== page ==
Don't forge to latch your drawers, cupboards, closets and cabinets: All drawers within reach should be fitted with latches that prevent the drawer from opening more than an inch or so. Latches for cupboards, closets and cabinets should be installed also.

Sorry Cousin Denise but this reminds me of that time... Check the space between your stair railings and if the space between the rails is big enough for your child to stick his head through, it’s wide enough for him to get his head stuck (get out the power saw!) or worse – for him to fall through. There’s no pretty fix for this one – you’ll need to string mesh between the railings.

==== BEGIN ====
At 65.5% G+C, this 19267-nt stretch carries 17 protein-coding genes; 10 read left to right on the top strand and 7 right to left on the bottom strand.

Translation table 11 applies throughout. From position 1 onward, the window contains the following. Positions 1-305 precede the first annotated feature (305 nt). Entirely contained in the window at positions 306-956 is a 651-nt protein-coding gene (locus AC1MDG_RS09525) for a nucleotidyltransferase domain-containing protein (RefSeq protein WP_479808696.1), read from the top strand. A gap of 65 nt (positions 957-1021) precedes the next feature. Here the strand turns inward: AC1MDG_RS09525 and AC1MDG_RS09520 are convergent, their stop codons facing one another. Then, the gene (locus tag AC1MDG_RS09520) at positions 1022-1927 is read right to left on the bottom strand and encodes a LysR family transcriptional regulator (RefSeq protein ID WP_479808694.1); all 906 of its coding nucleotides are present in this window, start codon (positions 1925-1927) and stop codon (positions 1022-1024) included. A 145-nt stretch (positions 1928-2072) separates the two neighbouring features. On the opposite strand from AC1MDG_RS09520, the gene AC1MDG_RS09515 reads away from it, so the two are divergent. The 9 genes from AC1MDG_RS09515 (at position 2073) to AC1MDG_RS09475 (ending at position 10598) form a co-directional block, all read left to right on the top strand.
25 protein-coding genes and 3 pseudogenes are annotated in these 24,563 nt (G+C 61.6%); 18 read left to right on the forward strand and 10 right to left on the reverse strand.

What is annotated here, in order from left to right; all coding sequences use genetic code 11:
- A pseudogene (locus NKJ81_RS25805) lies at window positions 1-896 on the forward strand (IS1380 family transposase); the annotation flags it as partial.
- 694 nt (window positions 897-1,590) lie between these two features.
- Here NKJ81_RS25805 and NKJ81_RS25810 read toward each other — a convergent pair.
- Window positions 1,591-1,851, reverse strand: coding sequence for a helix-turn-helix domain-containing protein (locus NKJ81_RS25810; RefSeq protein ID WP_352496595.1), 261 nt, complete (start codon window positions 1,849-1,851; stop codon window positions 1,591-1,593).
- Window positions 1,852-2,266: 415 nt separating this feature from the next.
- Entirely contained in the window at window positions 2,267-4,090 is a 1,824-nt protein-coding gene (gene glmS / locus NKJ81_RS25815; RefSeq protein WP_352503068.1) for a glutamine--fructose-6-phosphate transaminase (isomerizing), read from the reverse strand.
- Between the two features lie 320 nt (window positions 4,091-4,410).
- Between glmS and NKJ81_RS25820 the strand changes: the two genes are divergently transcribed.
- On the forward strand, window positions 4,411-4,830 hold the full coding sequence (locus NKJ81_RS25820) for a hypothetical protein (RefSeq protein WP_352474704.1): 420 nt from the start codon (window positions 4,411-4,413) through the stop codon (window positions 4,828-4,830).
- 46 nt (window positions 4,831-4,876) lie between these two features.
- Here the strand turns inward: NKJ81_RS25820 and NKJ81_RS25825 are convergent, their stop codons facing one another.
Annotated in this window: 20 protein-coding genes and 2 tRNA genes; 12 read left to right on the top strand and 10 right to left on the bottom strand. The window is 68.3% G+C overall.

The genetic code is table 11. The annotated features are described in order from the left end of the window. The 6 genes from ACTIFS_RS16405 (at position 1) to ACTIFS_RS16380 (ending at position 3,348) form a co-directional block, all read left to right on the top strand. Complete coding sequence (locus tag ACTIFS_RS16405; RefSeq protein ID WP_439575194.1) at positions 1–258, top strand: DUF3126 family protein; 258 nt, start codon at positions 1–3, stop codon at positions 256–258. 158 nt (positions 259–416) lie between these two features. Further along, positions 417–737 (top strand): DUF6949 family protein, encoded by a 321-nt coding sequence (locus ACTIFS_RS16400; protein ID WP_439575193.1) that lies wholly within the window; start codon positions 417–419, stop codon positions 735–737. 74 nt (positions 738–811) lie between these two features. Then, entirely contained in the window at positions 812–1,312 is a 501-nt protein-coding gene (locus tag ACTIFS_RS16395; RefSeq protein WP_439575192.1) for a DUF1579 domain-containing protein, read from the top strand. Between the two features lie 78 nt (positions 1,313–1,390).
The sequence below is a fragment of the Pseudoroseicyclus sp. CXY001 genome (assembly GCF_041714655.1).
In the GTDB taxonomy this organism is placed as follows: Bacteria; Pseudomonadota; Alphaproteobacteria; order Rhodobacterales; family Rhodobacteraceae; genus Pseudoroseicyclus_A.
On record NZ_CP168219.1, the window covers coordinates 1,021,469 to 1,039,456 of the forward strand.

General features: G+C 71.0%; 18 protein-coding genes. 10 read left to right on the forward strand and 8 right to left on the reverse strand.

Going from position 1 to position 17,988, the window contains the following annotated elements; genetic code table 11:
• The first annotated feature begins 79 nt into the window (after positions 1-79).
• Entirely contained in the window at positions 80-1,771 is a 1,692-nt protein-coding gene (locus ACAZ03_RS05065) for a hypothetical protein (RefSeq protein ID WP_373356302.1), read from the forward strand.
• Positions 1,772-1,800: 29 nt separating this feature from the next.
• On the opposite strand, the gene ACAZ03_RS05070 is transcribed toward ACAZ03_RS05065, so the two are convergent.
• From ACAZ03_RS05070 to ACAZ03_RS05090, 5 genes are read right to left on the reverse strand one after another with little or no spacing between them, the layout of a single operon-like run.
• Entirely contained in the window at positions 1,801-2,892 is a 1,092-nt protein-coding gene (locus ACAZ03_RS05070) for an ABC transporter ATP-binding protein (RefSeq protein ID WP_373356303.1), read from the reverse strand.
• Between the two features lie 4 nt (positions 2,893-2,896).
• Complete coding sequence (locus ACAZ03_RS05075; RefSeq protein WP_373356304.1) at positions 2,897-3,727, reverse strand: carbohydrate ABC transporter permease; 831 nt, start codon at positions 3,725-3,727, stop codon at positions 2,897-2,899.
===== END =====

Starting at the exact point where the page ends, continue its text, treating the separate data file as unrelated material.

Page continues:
Remember my experience with my child and the heavy duty armoire? You may think that your grandfather clock or glass curio cabinet is too heavy for your toddler to budge. Don’t count on it – more than one has fallen over on a curious toddler. All furniture of this type should either be bolted to the wall or floor or removed until your child is old enough to know better.

Furniture corners and edges: There actually are foam padded furniture edge covers you can buy at baby stores. Often you can get by with a thick blanket over sharp-cornered furniture (remember, it’s temporary) or plumbing insulation secured with duct tape.